‘Tis the season for New Year’s resolutions. If you’re a lawmaker, reforming education should be at the top of your list—but not in the way you might think.

Education reform often plays second fiddle to “bigger” policy issues voters say they care more about. For instance, education finished behind the economy, terrorism, foreign policy, healthcare, gun policy, immigration, and social security in Pew Research’s poll of the top voting issues in the 2016 election.

Because voters tend to put education policy on the backburner, legislators do the same. Even when it does comes time to “do something” about our failing education system, lawmakers’ default move is to lazily throw more money at the problem, even though over the past several decades, increased government funding for education has failed to result in improved academic achievement.

While some might lament legislators’ unwillingness to seize even more control of education, there are good reasons to believe getting the government out of the education business is actually the best thing lawmakers can do. After years of wasting billions of dollars on programs that benefit few kids, it’s time, as Monty Python would say, “for something completely different.”

The United States has for decades utilized the ZIP-code-based, one-size-fits-all government public education model, and what used to serve as a mediocre system of educating children has devolved into a corrupt and extremely expensive failure. Reforming U.S. education for the better requires forming it anew, not simply tweaking standards here and there—and certainly not writing increasingly bigger checks that will ultimately get wasted on the same-old, worthless measures. What America needs is fewer bureaucrats and government controls and more freedom for parents, which can best be achieved through a multitude of school choice programs.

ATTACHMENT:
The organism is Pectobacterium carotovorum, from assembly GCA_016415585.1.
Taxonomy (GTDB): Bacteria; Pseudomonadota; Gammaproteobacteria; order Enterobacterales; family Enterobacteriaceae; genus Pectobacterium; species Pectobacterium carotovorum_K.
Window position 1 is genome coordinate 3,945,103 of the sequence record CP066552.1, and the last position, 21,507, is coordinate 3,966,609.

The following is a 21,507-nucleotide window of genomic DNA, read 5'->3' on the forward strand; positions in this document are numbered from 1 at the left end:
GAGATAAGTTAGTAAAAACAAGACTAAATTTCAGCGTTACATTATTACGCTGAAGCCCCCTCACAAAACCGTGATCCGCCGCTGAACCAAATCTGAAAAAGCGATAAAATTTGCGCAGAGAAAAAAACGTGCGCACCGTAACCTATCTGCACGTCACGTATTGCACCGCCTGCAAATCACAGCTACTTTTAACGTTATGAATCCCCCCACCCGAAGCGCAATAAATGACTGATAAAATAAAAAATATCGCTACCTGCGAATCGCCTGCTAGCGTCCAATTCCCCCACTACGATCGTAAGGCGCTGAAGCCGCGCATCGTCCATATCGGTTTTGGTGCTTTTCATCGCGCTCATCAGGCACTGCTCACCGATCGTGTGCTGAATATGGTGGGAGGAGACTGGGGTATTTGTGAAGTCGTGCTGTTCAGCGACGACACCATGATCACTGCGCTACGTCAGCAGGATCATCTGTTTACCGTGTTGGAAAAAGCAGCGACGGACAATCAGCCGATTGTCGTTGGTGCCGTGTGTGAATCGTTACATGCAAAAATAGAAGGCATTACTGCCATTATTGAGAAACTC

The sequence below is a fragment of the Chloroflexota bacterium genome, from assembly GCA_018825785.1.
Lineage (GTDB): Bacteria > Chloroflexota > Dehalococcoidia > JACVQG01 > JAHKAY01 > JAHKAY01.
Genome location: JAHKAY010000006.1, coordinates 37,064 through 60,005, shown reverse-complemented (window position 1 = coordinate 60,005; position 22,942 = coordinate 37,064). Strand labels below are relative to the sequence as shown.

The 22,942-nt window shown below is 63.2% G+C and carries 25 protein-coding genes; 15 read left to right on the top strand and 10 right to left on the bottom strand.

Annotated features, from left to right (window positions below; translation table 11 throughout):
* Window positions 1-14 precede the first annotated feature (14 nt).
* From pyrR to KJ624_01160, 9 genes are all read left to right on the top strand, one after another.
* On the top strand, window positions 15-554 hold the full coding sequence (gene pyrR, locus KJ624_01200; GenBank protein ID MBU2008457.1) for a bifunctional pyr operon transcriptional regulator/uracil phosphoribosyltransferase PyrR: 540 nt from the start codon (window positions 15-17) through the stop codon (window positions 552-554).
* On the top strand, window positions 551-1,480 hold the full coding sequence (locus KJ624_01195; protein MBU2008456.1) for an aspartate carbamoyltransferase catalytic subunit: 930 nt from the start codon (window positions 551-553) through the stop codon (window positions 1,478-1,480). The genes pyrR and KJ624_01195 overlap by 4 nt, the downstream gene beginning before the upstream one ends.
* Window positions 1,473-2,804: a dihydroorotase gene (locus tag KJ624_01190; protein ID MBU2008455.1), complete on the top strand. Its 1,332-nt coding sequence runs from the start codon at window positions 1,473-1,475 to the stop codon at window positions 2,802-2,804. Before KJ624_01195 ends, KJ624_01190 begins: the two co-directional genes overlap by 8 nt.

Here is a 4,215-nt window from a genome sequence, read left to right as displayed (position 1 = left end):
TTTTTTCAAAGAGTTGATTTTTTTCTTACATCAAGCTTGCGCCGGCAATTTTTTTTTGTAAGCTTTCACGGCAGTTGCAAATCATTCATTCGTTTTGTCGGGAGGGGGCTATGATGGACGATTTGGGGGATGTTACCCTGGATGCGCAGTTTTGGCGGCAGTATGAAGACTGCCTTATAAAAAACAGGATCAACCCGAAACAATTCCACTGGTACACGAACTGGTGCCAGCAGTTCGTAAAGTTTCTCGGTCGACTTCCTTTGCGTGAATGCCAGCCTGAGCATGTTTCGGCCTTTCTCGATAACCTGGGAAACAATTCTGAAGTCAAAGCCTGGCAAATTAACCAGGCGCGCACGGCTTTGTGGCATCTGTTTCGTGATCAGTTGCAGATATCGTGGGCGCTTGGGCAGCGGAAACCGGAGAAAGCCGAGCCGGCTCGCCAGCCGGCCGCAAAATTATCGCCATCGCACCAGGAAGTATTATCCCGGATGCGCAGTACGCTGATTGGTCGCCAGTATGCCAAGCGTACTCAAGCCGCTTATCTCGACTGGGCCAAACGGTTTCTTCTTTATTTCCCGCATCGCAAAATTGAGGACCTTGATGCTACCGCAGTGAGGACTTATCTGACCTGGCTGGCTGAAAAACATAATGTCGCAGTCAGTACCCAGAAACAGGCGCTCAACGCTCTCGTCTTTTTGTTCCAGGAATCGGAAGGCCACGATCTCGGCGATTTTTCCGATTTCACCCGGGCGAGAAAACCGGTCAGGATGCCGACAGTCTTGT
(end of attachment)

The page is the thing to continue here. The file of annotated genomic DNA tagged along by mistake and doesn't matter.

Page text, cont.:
In November, Walter Williams wrote about just how disastrous U.S. public schools have become, especially for non-white students. “The educational achievement of white youngsters is nothing to write home about, but that achieved by blacks is nothing less than disgraceful,” Williams wrote. “In 2016, in 13 of Baltimore’s 39 high schools, not a single student scored proficient on the state’s mathematics exam. In six other high schools, only 1 percent tested proficient in math.

“Baltimore is by no means unique,” Williams continued. “It’s a small part of the ongoing education disaster for black students across the nation. Baltimore schools are not underfunded. Of the nation’s 100 largest school systems, Baltimore schools rank third in spending per pupil.”

It isn’t surprising then that Latinos and African-American parents strongly support school choice. Writing in 2016 on the subject of how government schools are failing students who need academic help the most, Thomas Sowell noted the overwhelming demand for school choice in the black community.

“More than 43,000 families are on waiting lists to get their children into charter schools,” Sowell wrote. “But admission is by lottery, and far more have to be turned away than can be admitted. Why? Because the teachers’ unions are opposed to charter schools — and they give big bucks to politicians, who in turn put obstacles and restrictions on the expansion of charter schools.”

It’s obvious the current system isn’t working, and it’s easy to see why: Teachers unions are corrupt and powerful, and they provide millions of dollars to equally corrupt politicians so that they’ll do everything in their power to keep families from accessing the educational alternatives they desperately desire.

America’s education system is facing a crisis. Across the country, teachers’ pensions are sucking state budgets dry at an alarming rate. More and more kids—at least those who manage to graduate—are forced to take remedial courses in college because their high schools taught them nothing of value. Many children in disadvantaged households never get the education required to get a leg up in the world, keeping many of them stuck in a cycle of drugs, violence, poverty, and desperation.

The education choice movement offers a radically different path and something many parents have never had: freedom to provide a high-quality education for their kids, no matter how much money they have or what neighborhood they live in. This is why school choice made great strides in 2017, as multiple states passed reforms giving some parents additional education options. But as important as 2017 was, much more must be done in 2018. Let’s make this the year that future generations remember as the turning point in the education freedom movement!

Teresa Mull (tmull@heartland.org) is a research fellow in education policy at The Heartland Institute.

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